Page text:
Constitution Conspiracy_, which he hoped would do the same thing for
libertarianism that Harriet Beecher Stowe’s _Uncle Tom’s Cabin_ did
for Abolitionism or Edward Bellamy’s _Looking Backward_ and the works
of H.G. Wells did for early socialism.

That novel was published in December of 1979, by Del Rey Books, a
division of Random House, the first publisher that read it, under the
more familiar title _The Probability Broach_ and has since acquired a
reputation as the “definitive” libertarian novel. It was the first of
27 L. Neil Smith books (so far), including _The Crystal Empire_,
_Henry Martyn_, _Pallas_, _Bretta Martyn_, _Star Wars: The Lando
Calrissian Adventures_, _The Mitzvah_ and _Hope_ — with Aaron Zelman
– and _Forge of the Elders_.

Neil recently adapted _The Probability Broach_ as a 185-page full
color “graphic novel”, which is also available as a webcomic (see URLs
below), and has also written graphic novel/webcomic scripts for
_Roswell, Texas_, and the forthcoming _TimePeeper_. At the moment he’s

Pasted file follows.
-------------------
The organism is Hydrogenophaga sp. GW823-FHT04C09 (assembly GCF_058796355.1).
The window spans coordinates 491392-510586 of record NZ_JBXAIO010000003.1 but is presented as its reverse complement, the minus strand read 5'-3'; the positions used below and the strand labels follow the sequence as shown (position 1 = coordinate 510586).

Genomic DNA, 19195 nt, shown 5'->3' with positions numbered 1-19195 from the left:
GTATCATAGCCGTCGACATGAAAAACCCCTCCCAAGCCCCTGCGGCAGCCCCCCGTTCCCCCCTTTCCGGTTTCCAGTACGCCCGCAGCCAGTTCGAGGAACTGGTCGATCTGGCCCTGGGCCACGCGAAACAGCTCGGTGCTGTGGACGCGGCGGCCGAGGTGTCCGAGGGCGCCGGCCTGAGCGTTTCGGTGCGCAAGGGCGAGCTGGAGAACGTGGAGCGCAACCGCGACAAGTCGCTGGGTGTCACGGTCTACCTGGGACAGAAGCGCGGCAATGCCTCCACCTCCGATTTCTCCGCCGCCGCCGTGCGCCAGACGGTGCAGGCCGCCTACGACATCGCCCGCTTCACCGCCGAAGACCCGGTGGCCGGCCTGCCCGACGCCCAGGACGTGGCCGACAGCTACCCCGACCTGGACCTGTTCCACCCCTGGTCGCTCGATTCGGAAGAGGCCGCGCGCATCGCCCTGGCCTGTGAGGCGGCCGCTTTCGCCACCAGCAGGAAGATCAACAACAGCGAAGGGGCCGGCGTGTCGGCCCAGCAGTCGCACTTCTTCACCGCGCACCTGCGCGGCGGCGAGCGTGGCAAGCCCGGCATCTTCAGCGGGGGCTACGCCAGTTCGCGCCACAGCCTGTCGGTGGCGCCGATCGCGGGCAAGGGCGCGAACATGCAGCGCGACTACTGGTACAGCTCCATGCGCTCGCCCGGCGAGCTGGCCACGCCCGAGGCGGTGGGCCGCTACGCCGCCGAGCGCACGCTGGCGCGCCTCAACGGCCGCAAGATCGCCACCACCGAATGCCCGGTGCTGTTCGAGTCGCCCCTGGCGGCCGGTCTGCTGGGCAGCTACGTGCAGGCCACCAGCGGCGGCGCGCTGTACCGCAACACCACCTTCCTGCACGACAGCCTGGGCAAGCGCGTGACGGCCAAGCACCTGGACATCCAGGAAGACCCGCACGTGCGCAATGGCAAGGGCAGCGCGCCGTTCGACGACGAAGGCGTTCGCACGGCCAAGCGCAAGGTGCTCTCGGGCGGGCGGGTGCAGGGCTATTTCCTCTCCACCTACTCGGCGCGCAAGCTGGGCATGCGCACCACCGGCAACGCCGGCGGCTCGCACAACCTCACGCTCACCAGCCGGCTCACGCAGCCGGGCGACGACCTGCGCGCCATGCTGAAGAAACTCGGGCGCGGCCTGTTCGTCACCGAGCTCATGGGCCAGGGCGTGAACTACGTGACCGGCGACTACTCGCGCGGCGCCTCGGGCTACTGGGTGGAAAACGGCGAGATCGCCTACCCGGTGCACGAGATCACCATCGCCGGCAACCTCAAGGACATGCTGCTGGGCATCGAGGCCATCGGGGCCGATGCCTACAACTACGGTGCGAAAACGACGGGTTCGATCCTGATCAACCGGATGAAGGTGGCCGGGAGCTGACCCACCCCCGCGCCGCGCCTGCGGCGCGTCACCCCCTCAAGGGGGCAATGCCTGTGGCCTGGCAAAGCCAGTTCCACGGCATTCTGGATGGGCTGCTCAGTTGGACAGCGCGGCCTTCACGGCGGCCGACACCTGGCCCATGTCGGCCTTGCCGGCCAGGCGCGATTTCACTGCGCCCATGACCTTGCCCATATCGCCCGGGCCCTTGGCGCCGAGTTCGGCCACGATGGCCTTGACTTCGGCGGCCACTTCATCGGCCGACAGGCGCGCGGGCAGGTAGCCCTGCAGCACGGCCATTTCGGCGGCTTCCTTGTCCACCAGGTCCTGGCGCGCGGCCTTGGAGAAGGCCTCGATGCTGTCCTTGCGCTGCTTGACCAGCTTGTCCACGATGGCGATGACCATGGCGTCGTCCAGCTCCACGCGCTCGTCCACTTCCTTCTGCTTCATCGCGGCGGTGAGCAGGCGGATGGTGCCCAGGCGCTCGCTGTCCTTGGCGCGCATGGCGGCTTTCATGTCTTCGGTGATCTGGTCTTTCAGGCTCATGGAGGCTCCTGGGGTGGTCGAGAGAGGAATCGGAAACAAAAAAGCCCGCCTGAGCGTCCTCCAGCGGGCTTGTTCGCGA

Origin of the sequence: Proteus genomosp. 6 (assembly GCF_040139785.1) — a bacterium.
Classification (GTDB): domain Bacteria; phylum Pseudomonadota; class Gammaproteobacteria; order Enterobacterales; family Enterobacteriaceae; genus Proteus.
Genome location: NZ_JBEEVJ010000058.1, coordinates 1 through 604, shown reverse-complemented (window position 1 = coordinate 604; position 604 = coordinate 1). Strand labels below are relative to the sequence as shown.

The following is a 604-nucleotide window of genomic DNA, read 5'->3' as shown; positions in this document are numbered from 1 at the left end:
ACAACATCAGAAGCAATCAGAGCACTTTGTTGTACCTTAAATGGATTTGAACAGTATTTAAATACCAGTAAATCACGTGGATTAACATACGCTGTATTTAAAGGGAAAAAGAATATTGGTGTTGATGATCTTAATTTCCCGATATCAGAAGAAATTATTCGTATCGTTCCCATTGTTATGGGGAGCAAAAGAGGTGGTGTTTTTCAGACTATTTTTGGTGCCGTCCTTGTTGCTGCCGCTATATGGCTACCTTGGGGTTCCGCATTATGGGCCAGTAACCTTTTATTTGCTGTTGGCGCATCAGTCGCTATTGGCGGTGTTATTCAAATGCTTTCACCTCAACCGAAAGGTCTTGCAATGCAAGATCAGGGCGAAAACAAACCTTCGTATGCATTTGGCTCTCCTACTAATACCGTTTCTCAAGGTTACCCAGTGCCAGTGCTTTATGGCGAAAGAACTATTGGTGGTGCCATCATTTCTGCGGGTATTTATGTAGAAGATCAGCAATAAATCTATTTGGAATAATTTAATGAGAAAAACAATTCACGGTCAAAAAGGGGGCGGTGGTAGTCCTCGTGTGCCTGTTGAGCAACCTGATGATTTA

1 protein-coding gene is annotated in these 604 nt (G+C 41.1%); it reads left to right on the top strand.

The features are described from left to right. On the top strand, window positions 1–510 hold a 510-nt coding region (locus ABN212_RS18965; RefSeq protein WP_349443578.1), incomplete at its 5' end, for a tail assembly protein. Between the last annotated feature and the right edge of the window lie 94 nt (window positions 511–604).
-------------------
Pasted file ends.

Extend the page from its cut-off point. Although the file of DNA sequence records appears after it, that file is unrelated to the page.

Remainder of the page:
working on a number of new books, another with famous cartoonist and
humor writer Rex F. “Baloo” May (who collaborated with him on
_Roswell, Texas_), as well as a third volume of what will ultimately
be the four-book “Ngu Family Saga”.

A highly prophetic author, Neil’s writings have predicted, among
other things, the collapse of the Soviet Empire, the laptop computer
and the PDA, wall-sized flat video screens, the Internet as we now
know it, and the digital watch. His novels have won four Prometheus
Awards and numerous Freedom Book of the Month and Freedom Book of the
Year awards, as well.

In addition to his personal website, “The Webley Page”
http :\\www.lneilsmith.org and an energetic blog on the website of
his comic book publisher http://www.bigheadpress.com/lneilsmith/,
for more than 12 years Neil has been the publisher of _The Libertarian
Enterprise_ http ://www.ncc-1776.org, a weekly journal reflecting the
opinions of a couple of dozen writers, acting as the “conscience” of
the libertarian movement.

For several years, Neil was an enthusiastic competitive shooter,